When Exercise is not Exercise

One of the biggest reasons we are getting so fat is no secret, we eat more calories than we burn. For example, if you take in 2000 calories a day and you only burn or excrete 1900 then you have a net increase of about 100 calories per day, which translates to about 10lbs of increased body weight per year. Do this year after year and you find yourself 50lbs overweight in just a few years.

There are three main ways that we burn calories

First, is our basal metabolic rate (called BMR). These are the calories that we burn just lying still. The calories we burn just breathing, pumping blood around and basic physiology. In individuals that have a sedentary occupation and don’t exercise much, this accounts for most of the calories burned.

Second, are the calories burned from eating and digesting food. These are called the TEF or Thermic Effect of Food. This accounts for about 10 – 15% of total daily calories burned by most people.

Third, are the calories burned by physical activity. Most people think of these as the calories burned by the amount of exercise that you get. There are all kinds of formulas to calculate how many calories you burn while exercising and most exercise equipment can do this for you.

Activity is not always as it appears

However, there is another form of calorie burning from physical activity that is under appreciated. These are the calories burned from NEAT, which stands for Non Exercise Activity Thermogenesis. Kind of a mouthful, so let’s just stick with NEAT. Researchers at the Mayo Clinic are heading up much of the NEAT studies, but it is catching on elsewhere as well. In fact, one of my colleagues at the University of Michigan is working with the Mayo people to study NEAT in a pre-diabetic rat model that we are studying.

NEAT is essentially the energy that you burn just by moving around. If you have a job that keeps you active then this will account for much of your NEAT. But tapping your fingers, shifting in your chair, bouncing your leg, etc. all add up to some calorie burn as well.

Benefits of Fidgeting

Some folks, like me, are very fidgety – when I was little my parents always told me to stop fidgeting so much. Other people sit motionless much of the time. These ‘innate’ behaviors account for a lot of calorie burn.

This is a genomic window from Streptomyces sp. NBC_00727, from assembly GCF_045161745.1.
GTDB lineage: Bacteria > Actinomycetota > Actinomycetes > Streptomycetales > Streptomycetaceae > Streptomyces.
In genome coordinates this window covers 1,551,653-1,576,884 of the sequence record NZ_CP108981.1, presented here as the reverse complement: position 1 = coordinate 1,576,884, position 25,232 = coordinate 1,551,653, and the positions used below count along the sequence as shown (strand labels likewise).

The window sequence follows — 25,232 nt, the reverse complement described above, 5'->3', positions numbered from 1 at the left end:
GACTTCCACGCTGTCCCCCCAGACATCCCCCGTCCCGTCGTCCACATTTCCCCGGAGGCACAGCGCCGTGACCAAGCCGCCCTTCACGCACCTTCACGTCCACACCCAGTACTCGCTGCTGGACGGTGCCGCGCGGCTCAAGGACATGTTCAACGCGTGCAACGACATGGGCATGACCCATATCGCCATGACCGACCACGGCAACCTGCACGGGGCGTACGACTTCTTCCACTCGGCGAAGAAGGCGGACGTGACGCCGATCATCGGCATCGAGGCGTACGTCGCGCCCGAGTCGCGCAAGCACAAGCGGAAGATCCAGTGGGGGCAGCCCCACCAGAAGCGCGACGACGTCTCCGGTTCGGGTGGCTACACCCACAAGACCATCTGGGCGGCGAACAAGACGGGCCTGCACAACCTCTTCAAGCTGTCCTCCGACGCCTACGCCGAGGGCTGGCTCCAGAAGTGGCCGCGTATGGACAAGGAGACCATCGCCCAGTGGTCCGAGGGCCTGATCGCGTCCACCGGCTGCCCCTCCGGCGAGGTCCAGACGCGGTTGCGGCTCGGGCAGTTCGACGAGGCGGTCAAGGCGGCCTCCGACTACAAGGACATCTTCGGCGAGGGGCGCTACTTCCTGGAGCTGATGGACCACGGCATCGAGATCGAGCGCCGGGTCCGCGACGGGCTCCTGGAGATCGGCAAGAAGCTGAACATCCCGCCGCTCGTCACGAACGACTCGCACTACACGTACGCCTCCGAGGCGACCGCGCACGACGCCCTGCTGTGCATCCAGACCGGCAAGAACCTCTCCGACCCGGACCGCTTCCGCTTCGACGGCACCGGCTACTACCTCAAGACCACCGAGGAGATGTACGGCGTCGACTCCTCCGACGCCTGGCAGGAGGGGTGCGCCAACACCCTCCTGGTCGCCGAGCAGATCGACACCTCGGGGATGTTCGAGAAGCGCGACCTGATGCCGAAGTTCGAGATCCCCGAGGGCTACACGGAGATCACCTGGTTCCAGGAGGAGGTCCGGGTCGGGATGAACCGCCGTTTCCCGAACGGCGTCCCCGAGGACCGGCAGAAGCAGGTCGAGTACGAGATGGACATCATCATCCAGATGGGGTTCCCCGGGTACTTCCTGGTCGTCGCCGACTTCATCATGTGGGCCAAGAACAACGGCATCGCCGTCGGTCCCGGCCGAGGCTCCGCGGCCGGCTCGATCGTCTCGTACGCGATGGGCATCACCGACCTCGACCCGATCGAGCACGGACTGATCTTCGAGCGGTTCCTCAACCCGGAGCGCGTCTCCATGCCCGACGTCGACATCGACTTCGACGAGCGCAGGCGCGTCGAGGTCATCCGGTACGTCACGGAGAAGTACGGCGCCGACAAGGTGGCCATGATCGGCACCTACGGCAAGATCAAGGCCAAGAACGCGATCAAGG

It turns out, according to estimates from the researchers, that fidgeting can actually differ by a couple of hundred calories per day between fidgeters and still people. If you think about that in terms of weigh gain that can add up to 10 – 20 lbs. per year. That’s a huge difference and may be one of the reasons that some people just don’t gain as much weight as others, even when they seem to eat and exercise about the same amount.

This does not mean that if you are a fidgeter and seem to be protected against weight gain that you do not need to exercise. The benefits of getting your heart rate up go far beyond burning calories and losing weight. Exercise also contributes to cardiovascular strength, muscle tone and even brain function, as I have discussed in the past.

NEAT things to do

Fidgeting is not likely something that you can adopt if you are not a fidgety person. It seems to be programmed in. However, you can do a lot of things to increase your level of NEAT and burn a few more calories every day, which can add up to big effects.

Here are a few suggestions:

Stand up and walk around when you talk on the phone instead of sitting at your desk or on the couch.

Don’t sit in your chair for more than 15 minutes without standing up and stretching a little.

Take the stairs instead of the elevator.

Park further away from the store and spend two extra minutes walking instead of two extra minutes driving around looking for the closest spot to the door.

Park a block away from work or get off the bus a block early.

These are all simple things that don’t seem like much but when you think about these in terms of cutting 10 – 20 lbs per year off your waistline, it should be worth it.

Copyright (c) 2007 The Brain Code LLC